Unclaimed property should be reported and paid to the State. There are over 100 types of property that may become unclaimed. Generally, unclaimed property consists of bank accounts, wages, refunds, utility deposits, insurance policy proceeds, stocks, bonds, contents of safe deposit boxes, etc. that have been abandoned. The reporting form is ASD-159. The State says a holder who fails to report, pay or deliver property within the time prescribed by law, or fails to perform duties required by this law, such as due diligence, will be subject to all penalties under G.S. 116B-77. For more information go to the State Treasurer's website at www.nctreasurer.com and link to the "Unclaimed Property" page.
Owners often fail to carry adequate personal liability insurance ("umbrella insurance"). With privately owned companies, it is critical to have adequate insurance for each company owner. The owners are vulnerable to all kinds of lawsuits, and defending against such suits is extremely distracting and costly. Umbrella insurance extends your personal liability coverage for judgments for physical injury, libel, mental anguish or other causes. Damage awards often exceed $1,000,000 even when the incident was beyond control of the person sued. We suggest an umbrella policy for at least $2-5 million. This type of insurance is inexpensive and can be obtained from your insurance agent.
If you do business, have property or personnel in another state, you may need to file income tax returns there. States are becoming more aggressive in finding those businesses with a nexus and charging back taxes, penalties and interest for failure to file. The nexus rules for sales tax differ from those for income taxes.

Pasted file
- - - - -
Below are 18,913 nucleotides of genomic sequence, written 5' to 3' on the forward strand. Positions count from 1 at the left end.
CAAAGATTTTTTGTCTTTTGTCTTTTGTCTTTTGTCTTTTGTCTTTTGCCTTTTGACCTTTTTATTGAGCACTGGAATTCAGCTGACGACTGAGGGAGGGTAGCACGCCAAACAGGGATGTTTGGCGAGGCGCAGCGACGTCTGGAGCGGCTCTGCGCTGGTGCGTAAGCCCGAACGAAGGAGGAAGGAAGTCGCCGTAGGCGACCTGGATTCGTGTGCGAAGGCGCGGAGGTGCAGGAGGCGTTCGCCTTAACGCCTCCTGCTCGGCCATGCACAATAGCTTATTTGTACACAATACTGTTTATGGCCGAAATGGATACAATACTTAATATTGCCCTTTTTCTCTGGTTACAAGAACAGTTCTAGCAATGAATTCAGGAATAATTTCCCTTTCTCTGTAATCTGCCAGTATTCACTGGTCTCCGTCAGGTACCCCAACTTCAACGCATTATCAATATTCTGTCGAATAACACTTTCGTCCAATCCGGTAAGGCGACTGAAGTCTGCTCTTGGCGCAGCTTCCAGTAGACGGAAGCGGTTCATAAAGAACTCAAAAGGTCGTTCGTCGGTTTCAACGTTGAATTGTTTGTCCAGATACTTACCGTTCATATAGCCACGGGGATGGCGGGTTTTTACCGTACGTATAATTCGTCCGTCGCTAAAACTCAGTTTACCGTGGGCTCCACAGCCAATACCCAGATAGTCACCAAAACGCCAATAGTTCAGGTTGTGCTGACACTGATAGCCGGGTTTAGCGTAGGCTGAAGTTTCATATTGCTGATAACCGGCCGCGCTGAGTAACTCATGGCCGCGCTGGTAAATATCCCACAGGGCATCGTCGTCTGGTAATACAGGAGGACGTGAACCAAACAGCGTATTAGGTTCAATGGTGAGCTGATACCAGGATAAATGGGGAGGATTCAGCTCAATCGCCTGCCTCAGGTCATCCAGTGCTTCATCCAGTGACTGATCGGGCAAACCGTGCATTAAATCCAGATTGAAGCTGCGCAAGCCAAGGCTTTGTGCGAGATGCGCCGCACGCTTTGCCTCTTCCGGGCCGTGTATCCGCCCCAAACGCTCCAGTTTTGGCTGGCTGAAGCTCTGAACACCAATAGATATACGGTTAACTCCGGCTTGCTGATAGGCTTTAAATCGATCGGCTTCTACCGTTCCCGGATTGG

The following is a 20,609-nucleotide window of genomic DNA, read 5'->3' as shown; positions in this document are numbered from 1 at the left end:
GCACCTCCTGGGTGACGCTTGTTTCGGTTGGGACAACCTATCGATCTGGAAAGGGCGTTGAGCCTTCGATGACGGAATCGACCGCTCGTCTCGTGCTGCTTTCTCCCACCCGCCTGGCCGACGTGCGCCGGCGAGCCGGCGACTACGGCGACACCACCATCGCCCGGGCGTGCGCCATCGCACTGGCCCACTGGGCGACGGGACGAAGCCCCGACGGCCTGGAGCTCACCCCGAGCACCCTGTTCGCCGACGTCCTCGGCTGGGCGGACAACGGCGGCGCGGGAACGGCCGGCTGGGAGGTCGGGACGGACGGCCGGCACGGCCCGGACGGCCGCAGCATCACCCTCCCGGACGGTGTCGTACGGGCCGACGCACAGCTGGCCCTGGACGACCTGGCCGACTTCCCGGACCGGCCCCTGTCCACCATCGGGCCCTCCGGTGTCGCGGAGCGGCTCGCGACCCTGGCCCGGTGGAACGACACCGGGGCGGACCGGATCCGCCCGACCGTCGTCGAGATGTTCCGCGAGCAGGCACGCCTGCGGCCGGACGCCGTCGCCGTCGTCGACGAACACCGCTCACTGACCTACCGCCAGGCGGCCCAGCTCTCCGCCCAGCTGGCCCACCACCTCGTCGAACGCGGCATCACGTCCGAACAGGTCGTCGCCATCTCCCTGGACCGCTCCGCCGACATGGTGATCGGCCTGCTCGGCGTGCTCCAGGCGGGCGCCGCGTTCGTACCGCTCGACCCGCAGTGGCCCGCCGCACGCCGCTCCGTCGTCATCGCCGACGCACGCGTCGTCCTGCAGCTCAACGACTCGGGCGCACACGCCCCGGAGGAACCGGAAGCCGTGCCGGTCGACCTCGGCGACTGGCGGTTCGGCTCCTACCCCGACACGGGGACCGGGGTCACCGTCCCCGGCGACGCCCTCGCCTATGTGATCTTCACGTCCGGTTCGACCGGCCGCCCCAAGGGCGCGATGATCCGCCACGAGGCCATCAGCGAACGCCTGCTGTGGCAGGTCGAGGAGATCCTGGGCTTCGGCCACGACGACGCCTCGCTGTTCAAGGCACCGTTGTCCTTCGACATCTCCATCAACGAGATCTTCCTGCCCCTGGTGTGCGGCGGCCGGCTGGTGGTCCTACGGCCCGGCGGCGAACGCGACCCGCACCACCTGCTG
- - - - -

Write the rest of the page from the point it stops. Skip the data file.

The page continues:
Therefore, you may be required to collect sales tax in a state even if you are not required to file an income tax return in that state. Having a sales agent may be all a state needs to create nexus. Therefore, if you are doing business in more than one state, or expect to, give us a call to discuss your income and/or sales tax filing requirements.
Make sure you have reliable backups of your business data and the licensing information on any software you use. It is best if your backups are kept in a secure offsite location. Online backups can supplement your normal backups and can provide extra security from disasters in your local area.
If you plan to sell your business in the foreseeable future, begin preparing for a business appraisal as soon as possible. (Ideally, three years before the sale.) Suggestions to increase the appraised value:
- Cut costs - Instead of aiming to reduce your taxes, focus on maximizing profits. Trim unnecessary costs like expensive leased cars, travel with only a partial business purpose, costly entertainment, business memberships, etc. Reduce nonessential employees, even family members.
- Clean up your books - Write off excess inventory or fixed assets that are no longer used.
- Once you are shopping the business, offer to remain onboard for a few years after the sale to maintain relationships with key customers. When you decide to market the business, the appraisal can be updated.
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